I am amazed it took me so long into this trip to find a sushi train restaurant, I suppose I may have never found one if it were not for the walk out to the Wood Block Printing Museum and my inherent dislike of returning by the same route. The new route although not quite so scenic, hugging one of the main roads did lead us past an interesting supermarket and this restaurant.
The restaurant isn’t a classy one, it is quite large though with 50 or so 4-6 people booths all clad in vinyl, plastic and other synthetics, easy to clean I guess. There is an audio system belting out a theme tune reminiscent of a Nintendo backing track, it’s not too loud and quite easy to ignore. Though the occasional crescendo of enthusiasm within the track did perk my imagination, I couldn’t help but wonder if there was some kid playing Super Mario in the back room.
It was late in the afternoon, so there wasn’t a great amount of sushi on the conveyor belt, quite a lot of tags, I assume advertising the items available on the wall mounted tablet where, once we found the languages button, an order could be placed for a particular item and it is then made fresh. I can’t say the sushi I ate was the best I’ve ever had, but to be fair I’m no great sushi connoisseur, I enjoy it when I eat it, but I don’t eat it very often. I can say I enjoyed the sushi train experience, it was new to me, I’ve never actually been to one, it was quite fun watching the plates go round and to have the Shinkansen shaped train delivering the fresh items slide up alongside the table.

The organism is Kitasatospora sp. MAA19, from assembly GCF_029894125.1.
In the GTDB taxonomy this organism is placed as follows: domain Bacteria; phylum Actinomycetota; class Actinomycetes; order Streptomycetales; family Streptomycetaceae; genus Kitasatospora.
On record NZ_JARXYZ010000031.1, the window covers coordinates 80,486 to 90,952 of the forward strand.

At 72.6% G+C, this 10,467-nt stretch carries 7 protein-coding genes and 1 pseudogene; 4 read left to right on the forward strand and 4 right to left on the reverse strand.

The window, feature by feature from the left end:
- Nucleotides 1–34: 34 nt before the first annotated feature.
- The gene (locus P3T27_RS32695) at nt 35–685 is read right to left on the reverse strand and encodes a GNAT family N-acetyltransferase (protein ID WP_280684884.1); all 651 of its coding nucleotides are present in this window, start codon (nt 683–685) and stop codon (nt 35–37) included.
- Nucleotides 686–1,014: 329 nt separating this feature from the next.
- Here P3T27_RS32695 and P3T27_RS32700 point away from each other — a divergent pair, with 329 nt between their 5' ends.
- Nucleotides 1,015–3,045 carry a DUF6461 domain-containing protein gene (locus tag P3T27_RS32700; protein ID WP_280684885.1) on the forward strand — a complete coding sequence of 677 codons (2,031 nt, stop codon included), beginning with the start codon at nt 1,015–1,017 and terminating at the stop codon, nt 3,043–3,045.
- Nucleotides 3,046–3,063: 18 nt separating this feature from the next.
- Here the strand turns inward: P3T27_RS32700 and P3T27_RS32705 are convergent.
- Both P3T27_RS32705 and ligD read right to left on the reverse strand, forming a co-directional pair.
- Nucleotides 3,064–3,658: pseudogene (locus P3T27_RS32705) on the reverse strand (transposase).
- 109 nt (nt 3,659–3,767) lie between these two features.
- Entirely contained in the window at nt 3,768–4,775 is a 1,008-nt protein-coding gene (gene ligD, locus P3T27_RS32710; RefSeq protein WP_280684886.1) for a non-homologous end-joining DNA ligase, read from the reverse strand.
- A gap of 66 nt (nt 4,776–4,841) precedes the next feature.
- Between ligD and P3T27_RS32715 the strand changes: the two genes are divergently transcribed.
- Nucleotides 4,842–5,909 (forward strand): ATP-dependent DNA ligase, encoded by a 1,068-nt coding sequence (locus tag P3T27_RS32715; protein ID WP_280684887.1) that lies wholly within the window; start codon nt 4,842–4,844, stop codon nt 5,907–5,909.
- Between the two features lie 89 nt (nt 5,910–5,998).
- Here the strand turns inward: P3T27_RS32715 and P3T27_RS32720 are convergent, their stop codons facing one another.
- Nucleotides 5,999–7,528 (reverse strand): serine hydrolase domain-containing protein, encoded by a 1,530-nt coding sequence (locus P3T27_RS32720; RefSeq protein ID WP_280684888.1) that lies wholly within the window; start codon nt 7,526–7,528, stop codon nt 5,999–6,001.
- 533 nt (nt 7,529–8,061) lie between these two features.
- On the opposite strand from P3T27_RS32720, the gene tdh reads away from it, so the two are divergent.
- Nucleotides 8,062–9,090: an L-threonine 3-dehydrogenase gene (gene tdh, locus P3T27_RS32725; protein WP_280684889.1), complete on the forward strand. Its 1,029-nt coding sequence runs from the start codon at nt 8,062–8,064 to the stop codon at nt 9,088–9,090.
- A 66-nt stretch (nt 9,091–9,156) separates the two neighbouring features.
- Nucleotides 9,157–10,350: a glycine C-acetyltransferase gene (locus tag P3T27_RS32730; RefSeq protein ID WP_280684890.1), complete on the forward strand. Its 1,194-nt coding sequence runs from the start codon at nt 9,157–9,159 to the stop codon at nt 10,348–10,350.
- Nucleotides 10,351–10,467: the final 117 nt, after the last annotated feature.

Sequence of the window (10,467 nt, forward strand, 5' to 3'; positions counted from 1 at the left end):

By the end my partner and I had worked through quite a stack of plates, many of them had been nigiri, topped with one thing or another, some delightfully punchy sardine, slightly toothsome octopus, salty and sweet egg, slightly warm glazed prawns or some fatty salmon belly.
A few different items in between all this nigiri, the steamed egg and fish custard was delicate and delicious, the edamame nutty, the warm meat filled inari was both delicious and a nightmare to eat, being slightly too big for a single mouthful.
We also ate some regular inari encased in it’s syrupy bean paste pouch, some still warm fried chicken maki, a little roe. We even tried the natto maki, filled with the local fermented soy beans, I can’t say I enjoyed eating that, the soy beans tasting fousty and a little like how I imagine mildew to taste, though I am glad I tried them.
By the end I was quite proud of the small pile of plates and the range of things I’d got to try, five weeks into a trip and I’m still getting a new food experience, I’m happy about that.